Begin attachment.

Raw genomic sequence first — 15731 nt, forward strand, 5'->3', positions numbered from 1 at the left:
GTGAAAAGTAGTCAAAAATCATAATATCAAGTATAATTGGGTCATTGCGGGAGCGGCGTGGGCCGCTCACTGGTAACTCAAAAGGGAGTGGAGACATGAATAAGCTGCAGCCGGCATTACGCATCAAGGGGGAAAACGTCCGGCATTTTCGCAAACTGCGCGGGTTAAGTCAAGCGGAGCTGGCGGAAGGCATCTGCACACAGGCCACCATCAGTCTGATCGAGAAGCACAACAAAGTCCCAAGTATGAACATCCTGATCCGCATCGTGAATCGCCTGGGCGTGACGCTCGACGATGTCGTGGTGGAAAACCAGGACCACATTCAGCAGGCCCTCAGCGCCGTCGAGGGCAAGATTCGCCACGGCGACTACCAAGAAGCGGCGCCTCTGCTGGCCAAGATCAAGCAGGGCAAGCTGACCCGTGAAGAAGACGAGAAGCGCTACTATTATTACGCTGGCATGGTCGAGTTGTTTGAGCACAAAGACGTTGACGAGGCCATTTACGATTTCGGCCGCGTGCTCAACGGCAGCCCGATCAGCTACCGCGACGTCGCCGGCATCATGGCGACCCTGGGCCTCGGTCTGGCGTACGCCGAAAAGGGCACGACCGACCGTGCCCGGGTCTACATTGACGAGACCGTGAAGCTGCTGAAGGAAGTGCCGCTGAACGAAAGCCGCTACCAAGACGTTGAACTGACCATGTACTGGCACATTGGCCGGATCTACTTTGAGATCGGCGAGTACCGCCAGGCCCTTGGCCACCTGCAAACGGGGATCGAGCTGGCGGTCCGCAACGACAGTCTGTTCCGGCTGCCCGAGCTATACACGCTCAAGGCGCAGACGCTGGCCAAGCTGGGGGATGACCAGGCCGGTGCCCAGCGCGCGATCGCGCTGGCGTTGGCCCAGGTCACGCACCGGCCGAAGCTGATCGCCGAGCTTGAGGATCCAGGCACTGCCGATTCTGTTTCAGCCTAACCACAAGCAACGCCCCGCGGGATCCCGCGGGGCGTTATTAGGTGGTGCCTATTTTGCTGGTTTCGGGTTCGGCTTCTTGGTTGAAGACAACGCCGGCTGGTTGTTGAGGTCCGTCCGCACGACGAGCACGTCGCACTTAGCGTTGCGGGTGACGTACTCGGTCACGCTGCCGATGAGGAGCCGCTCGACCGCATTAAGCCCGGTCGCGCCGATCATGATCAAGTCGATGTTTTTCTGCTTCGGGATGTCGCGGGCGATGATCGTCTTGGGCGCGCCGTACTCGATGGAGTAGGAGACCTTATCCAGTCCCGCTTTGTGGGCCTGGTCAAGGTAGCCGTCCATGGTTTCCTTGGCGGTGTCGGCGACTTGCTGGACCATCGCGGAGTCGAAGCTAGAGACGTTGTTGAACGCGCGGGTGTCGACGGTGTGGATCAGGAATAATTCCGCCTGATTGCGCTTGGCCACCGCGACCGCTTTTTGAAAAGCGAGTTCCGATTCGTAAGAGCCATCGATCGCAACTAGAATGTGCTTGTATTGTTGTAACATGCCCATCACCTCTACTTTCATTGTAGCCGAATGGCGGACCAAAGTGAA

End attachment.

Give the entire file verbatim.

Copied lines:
Raw genomic sequence first — 15731 nt, forward strand, 5'->3', positions numbered from 1 at the left:
GTGAAAAGTAGTCAAAAATCATAATATCAAGTATAATTGGGTCATTGCGGGAGCGGCGTGGGCCGCTCACTGGTAACTCAAAAGGGAGTGGAGACATGAATAAGCTGCAGCCGGCATTACGCATCAAGGGGGAAAACGTCCGGCATTTTCGCAAACTGCGCGGGTTAAGTCAAGCGGAGCTGGCGGAAGGCATCTGCACACAGGCCACCATCAGTCTGATCGAGAAGCACAACAAAGTCCCAAGTATGAACATCCTGATCCGCATCGTGAATCGCCTGGGCGTGACGCTCGACGATGTCGTGGTGGAAAACCAGGACCACATTCAGCAGGCCCTCAGCGCCGTCGAGGGCAAGATTCGCCACGGCGACTACCAAGAAGCGGCGCCTCTGCTGGCCAAGATCAAGCAGGGCAAGCTGACCCGTGAAGAAGACGAGAAGCGCTACTATTATTACGCTGGCATGGTCGAGTTGTTTGAGCACAAAGACGTTGACGAGGCCATTTACGATTTCGGCCGCGTGCTCAACGGCAGCCCGATCAGCTACCGCGACGTCGCCGGCATCATGGCGACCCTGGGCCTCGGTCTGGCGTACGCCGAAAAGGGCACGACCGACCGTGCCCGGGTCTACATTGACGAGACCGTGAAGCTGCTGAAGGAAGTGCCGCTGAACGAAAGCCGCTACCAAGACGTTGAACTGACCATGTACTGGCACATTGGCCGGATCTACTTTGAGATCGGCGAGTACCGCCAGGCCCTTGGCCACCTGCAAACGGGGATCGAGCTGGCGGTCCGCAACGACAGTCTGTTCCGGCTGCCCGAGCTATACACGCTCAAGGCGCAGACGCTGGCCAAGCTGGGGGATGACCAGGCCGGTGCCCAGCGCGCGATCGCGCTGGCGTTGGCCCAGGTCACGCACCGGCCGAAGCTGATCGCCGAGCTTGAGGATCCAGGCACTGCCGATTCTGTTTCAGCCTAACCACAAGCAACGCCCCGCGGGATCCCGCGGGGCGTTATTAGGTGGTGCCTATTTTGCTGGTTTCGGGTTCGGCTTCTTGGTTGAAGACAACGCCGGCTGGTTGTTGAGGTCCGTCCGCACGACGAGCACGTCGCACTTAGCGTTGCGGGTGACGTACTCGGTCACGCTGCCGATGAGGAGCCGCTCGACCGCATTAAGCCCGGTCGCGCCGATCATGATCAAGTCGATGTTTTTCTGCTTCGGGATGTCGCGGGCGATGATCGTCTTGGGCGCGCCGTACTCGATGGAGTAGGAGACCTTATCCAGTCCCGCTTTGTGGGCCTGGTCAAGGTAGCCGTCCATGGTTTCCTTGGCGGTGTCGGCGACTTGCTGGACCATCGCGGAGTCGAAGCTAGAGACGTTGTTGAACGCGCGGGTGTCGACGGTGTGGATCAGGAATAATTCCGCCTGATTGCGCTTGGCCACCGCGACCGCTTTTTGAAAAGCGAGTTCCGATTCGTAAGAGCCATCGATCGCAACTAGAATGTGCTTGTATTGTTGTAACATGCCCATCACCTCTACTTTCATTGTAGCCGAATGGCGGACCAAAGTGAA